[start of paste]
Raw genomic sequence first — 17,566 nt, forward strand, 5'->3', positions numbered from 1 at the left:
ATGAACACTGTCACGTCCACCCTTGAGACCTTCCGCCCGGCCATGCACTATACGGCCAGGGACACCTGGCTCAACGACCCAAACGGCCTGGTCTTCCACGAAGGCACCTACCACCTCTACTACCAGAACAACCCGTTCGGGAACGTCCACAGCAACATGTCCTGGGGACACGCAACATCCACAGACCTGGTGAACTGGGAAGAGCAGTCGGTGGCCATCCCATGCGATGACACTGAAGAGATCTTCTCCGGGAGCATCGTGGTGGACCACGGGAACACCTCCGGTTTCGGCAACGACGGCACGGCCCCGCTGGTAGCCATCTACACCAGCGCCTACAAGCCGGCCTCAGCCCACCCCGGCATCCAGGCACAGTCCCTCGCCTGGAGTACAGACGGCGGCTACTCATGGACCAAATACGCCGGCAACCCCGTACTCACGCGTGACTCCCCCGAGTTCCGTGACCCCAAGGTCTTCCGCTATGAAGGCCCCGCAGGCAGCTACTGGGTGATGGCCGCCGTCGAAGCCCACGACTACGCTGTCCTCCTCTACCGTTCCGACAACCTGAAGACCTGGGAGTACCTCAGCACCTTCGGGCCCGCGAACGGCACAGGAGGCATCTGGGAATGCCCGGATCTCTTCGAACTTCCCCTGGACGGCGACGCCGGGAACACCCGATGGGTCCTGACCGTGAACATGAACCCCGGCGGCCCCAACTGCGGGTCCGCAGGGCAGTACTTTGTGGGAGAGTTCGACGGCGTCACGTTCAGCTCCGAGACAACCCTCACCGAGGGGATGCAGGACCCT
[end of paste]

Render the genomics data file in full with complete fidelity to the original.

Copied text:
Raw genomic sequence first — 17,566 nt, forward strand, 5'->3', positions numbered from 1 at the left:
ATGAACACTGTCACGTCCACCCTTGAGACCTTCCGCCCGGCCATGCACTATACGGCCAGGGACACCTGGCTCAACGACCCAAACGGCCTGGTCTTCCACGAAGGCACCTACCACCTCTACTACCAGAACAACCCGTTCGGGAACGTCCACAGCAACATGTCCTGGGGACACGCAACATCCACAGACCTGGTGAACTGGGAAGAGCAGTCGGTGGCCATCCCATGCGATGACACTGAAGAGATCTTCTCCGGGAGCATCGTGGTGGACCACGGGAACACCTCCGGTTTCGGCAACGACGGCACGGCCCCGCTGGTAGCCATCTACACCAGCGCCTACAAGCCGGCCTCAGCCCACCCCGGCATCCAGGCACAGTCCCTCGCCTGGAGTACAGACGGCGGCTACTCATGGACCAAATACGCCGGCAACCCCGTACTCACGCGTGACTCCCCCGAGTTCCGTGACCCCAAGGTCTTCCGCTATGAAGGCCCCGCAGGCAGCTACTGGGTGATGGCCGCCGTCGAAGCCCACGACTACGCTGTCCTCCTCTACCGTTCCGACAACCTGAAGACCTGGGAGTACCTCAGCACCTTCGGGCCCGCGAACGGCACAGGAGGCATCTGGGAATGCCCGGATCTCTTCGAACTTCCCCTGGACGGCGACGCCGGGAACACCCGATGGGTCCTGACCGTGAACATGAACCCCGGCGGCCCCAACTGCGGGTCCGCAGGGCAGTACTTTGTGGGAGAGTTCGACGGCGTCACGTTCAGCTCCGAGACAACCCTCACCGAGGGGATGCAGGACCCT